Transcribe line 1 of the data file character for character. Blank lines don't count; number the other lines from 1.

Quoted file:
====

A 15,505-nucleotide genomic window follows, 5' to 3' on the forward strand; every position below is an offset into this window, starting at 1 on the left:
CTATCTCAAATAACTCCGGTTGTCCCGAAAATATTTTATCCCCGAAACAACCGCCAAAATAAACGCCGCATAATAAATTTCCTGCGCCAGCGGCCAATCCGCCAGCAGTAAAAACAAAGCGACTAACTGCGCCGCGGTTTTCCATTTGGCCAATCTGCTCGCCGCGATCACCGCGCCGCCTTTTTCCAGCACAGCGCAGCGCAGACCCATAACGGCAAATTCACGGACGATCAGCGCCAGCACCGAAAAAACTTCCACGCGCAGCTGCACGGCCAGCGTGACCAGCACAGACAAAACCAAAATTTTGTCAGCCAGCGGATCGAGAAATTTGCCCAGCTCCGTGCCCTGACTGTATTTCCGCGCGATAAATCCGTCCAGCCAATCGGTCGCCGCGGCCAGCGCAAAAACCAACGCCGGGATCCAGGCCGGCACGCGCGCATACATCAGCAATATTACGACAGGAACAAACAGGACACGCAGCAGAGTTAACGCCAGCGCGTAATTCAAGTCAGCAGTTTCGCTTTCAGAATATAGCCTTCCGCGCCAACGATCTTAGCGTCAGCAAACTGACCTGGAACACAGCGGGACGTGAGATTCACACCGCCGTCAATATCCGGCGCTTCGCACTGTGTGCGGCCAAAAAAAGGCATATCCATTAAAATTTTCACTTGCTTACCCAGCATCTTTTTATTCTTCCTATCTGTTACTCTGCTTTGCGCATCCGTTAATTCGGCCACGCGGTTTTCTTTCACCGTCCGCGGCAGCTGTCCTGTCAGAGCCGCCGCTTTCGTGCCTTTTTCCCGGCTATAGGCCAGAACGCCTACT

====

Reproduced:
A 15,505-nucleotide genomic window follows, 5' to 3' on the forward strand; every position below is an offset into this window, starting at 1 on the left: